Bachmann models & Hornby Zero 1

I've acquired some Bachmann locos (OK, I admit it - the Thomas series for the grandchildren) and have an extensive layout using Hornby's (defunct)
Zero 1 system. The Zero 1 chips for each loco have three wires, while the Bachmann models (which already have a chip of some sort) have only two. Can anyone advise what goes where? I can supply wiring diagrams (which I don't pretend to understand) to anyone able to help. Consultancy fee available! Thanks
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bagwash wrote:

I'm ot sure if the loco's will be compatible, as the chips in them are Bachmann's DCC chips. You may have to completely remove the chips ad then wire the Zero 1 chip in. I am not familiar with Zero 1, but would imagine there might be a wire missing, as either chip will need 2 connections to the pickups, and then 2 to the motor bushes.
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John Ruddy wrote:

Zero1 did use three connections - one of the connections is both a motor terminal and a track connection...
James Moody
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"James Moody" wrote >

The black wire goes to the motor and also the pickup from one rail.
The red wire goes to the motor and the green wire goes to the other rail pickup.
If the loco goes in the wrong direction when the black wire is connected through the chassis, things get more difficult than with DCC. Wrenn locos were a problem. Should be fairly easy to do with a Bachmann Thomas if there is room for the decoder which is quite long by modern standards.
Dave Westerman
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Many thanks for responses above. Tied up with family matters at the moment but I'll give it another try when time allows.
But my original notice was wrong in one respect - the Bachmann locos have four, not two, wires from its PCB.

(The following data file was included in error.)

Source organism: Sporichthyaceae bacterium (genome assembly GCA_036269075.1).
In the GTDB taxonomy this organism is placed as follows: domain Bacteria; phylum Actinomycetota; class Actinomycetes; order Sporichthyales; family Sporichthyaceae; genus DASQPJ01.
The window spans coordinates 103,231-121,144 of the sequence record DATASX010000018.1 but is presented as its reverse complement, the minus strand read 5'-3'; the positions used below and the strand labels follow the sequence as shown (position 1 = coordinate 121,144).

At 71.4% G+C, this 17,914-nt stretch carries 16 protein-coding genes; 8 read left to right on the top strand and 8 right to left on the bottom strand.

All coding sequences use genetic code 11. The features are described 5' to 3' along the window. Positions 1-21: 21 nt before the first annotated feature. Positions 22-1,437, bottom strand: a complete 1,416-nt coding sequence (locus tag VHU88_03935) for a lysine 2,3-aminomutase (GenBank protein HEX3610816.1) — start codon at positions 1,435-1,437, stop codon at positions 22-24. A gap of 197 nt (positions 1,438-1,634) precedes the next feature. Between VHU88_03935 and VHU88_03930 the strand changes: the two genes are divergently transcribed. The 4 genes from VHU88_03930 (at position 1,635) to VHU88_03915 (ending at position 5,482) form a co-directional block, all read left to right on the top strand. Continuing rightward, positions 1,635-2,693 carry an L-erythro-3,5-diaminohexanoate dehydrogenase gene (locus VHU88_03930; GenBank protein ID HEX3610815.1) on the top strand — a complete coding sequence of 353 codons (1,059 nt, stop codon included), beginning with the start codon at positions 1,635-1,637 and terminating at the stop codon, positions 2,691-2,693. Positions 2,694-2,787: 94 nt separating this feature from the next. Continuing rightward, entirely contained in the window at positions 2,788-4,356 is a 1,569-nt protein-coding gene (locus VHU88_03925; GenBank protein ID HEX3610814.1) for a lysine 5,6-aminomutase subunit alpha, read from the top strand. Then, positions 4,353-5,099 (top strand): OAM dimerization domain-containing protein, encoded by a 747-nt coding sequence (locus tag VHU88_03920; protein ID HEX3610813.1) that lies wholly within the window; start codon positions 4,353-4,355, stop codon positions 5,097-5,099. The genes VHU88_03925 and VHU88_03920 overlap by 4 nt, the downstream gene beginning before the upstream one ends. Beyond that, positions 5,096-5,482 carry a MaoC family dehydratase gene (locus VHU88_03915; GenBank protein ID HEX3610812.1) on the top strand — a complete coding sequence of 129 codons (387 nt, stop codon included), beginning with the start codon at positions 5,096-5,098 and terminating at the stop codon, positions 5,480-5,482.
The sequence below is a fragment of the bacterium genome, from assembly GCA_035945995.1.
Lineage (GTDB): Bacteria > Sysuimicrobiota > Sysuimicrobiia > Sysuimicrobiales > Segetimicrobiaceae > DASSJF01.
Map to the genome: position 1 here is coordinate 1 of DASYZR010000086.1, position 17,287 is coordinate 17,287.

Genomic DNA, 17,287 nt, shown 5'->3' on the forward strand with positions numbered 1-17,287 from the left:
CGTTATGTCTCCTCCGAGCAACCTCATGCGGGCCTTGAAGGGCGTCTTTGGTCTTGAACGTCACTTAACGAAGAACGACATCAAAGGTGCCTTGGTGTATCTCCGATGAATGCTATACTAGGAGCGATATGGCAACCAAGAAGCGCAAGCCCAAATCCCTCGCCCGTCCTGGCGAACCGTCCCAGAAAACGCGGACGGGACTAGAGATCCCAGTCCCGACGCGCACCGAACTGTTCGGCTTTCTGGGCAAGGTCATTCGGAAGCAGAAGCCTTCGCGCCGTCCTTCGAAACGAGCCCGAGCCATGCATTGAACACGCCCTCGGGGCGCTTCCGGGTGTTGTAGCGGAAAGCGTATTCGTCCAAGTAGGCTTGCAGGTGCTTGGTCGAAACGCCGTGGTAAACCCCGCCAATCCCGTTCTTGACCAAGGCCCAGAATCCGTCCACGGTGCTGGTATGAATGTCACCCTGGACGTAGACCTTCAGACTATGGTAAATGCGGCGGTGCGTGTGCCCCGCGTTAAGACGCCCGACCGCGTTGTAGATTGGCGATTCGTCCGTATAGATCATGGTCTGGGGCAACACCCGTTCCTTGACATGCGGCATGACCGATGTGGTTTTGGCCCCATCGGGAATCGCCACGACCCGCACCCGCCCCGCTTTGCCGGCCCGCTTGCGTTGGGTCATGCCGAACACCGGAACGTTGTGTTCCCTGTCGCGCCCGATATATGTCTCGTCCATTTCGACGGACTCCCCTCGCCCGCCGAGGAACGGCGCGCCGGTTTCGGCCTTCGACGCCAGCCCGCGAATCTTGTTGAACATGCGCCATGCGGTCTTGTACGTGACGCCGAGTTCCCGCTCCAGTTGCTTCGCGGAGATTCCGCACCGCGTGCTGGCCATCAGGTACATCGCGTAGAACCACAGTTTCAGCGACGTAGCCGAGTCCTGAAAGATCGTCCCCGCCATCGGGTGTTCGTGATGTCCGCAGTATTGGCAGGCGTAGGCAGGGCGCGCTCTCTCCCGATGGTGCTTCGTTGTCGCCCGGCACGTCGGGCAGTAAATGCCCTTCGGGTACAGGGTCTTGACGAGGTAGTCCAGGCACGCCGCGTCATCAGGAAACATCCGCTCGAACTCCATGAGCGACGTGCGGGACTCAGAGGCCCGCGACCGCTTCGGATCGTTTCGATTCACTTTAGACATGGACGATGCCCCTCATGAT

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bagwash wrote:

[...]
That's because they use industry standard DCC decoders and connections. Zero 1 will NOT play nice with them. Don't even try.
For DCC, two wires go to the track pickups, two go to the motor. Google on "digital command control" and you'll find out more. Or go to nmra.org, and search there for specs.
I think you have four choices:
a) dump Zero 1 and convert to DCC - expensive, and only you can judge whether it's worth the cost.
b) stick with Zero 1 and replace the Bachmann decoders with Zero 1 decoder. Tricky, and by your own admission probably beyond you. Besides, you'll have to find more Zero 1 decoders, which are getting to be rather hard to find.
c) dump Zero 1, and convert to straight DC. The Bachmann engines will run on straight DC (their decoders will detect and switch mode as needed.)
d) build a separate, portable Thomas layout. 3' by 4' will be a workable minimum size -- small enough to lay on a dining room table. (Thomas & Co tolerate 15" radius tracks, if necessary.) But make it larger if possible -- 3'6" wide at least, and as long as you can easily store. Use a piece of light weight mahogany plywood glued and tacked to a frame of 1x2 timbers, glue 1/2" soft board to it, and fasten down the track. The grandchildren can help you build it. They will love making houses, streets, shops, bridges etc out of craft papers and craft foams. They will also love setting up those little wooden villages. Etc.
Have fun!
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